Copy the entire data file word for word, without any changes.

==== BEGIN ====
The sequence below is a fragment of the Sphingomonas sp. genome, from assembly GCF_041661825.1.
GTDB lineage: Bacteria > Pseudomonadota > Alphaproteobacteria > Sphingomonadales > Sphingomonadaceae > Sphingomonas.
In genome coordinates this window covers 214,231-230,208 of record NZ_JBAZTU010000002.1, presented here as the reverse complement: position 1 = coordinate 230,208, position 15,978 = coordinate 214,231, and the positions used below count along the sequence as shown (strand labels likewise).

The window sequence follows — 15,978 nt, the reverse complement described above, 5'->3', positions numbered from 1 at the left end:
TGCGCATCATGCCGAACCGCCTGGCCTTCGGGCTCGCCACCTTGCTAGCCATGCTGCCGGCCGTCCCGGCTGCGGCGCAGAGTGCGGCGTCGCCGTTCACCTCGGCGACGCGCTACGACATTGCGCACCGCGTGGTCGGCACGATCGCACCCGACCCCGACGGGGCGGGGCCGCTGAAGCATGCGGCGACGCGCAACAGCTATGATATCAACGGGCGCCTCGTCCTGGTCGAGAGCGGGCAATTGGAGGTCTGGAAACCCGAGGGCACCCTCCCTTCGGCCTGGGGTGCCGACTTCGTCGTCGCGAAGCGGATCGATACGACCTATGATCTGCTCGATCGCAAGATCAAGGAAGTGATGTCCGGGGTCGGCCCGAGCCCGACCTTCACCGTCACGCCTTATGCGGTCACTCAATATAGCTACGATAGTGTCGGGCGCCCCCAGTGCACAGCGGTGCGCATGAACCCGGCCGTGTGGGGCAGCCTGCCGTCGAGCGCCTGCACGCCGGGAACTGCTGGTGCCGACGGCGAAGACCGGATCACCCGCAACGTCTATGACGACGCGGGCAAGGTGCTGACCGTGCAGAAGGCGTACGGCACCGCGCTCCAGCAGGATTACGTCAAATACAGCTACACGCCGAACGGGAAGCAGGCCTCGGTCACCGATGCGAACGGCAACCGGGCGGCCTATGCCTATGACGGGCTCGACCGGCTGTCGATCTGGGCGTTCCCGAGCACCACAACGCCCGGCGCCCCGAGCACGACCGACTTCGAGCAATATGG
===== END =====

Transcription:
The sequence below is a fragment of the Sphingomonas sp. genome, from assembly GCF_041661825.1.
GTDB lineage: Bacteria > Pseudomonadota > Alphaproteobacteria > Sphingomonadales > Sphingomonadaceae > Sphingomonas.
In genome coordinates this window covers 214,231-230,208 of record NZ_JBAZTU010000002.1, presented here as the reverse complement: position 1 = coordinate 230,208, position 15,978 = coordinate 214,231, and the positions used below count along the sequence as shown (strand labels likewise).

The window sequence follows — 15,978 nt, the reverse complement described above, 5'->3', positions numbered from 1 at the left end:
TGCGCATCATGCCGAACCGCCTGGCCTTCGGGCTCGCCACCTTGCTAGCCATGCTGCCGGCCGTCCCGGCTGCGGCGCAGAGTGCGGCGTCGCCGTTCACCTCGGCGACGCGCTACGACATTGCGCACCGCGTGGTCGGCACGATCGCACCCGACCCCGACGGGGCGGGGCCGCTGAAGCATGCGGCGACGCGCAACAGCTATGATATCAACGGGCGCCTCGTCCTGGTCGAGAGCGGGCAATTGGAGGTCTGGAAACCCGAGGGCACCCTCCCTTCGGCCTGGGGTGCCGACTTCGTCGTCGCGAAGCGGATCGATACGACCTATGATCTGCTCGATCGCAAGATCAAGGAAGTGATGTCCGGGGTCGGCCCGAGCCCGACCTTCACCGTCACGCCTTATGCGGTCACTCAATATAGCTACGATAGTGTCGGGCGCCCCCAGTGCACAGCGGTGCGCATGAACCCGGCCGTGTGGGGCAGCCTGCCGTCGAGCGCCTGCACGCCGGGAACTGCTGGTGCCGACGGCGAAGACCGGATCACCCGCAACGTCTATGACGACGCGGGCAAGGTGCTGACCGTGCAGAAGGCGTACGGCACCGCGCTCCAGCAGGATTACGTCAAATACAGCTACACGCCGAACGGGAAGCAGGCCTCGGTCACCGATGCGAACGGCAACCGGGCGGCCTATGCCTATGACGGGCTCGACCGGCTGTCGATCTGGGCGTTCCCGAGCACCACAACGCCCGGCGCCCCGAGCACGACCGACTTCGAGCAATATGG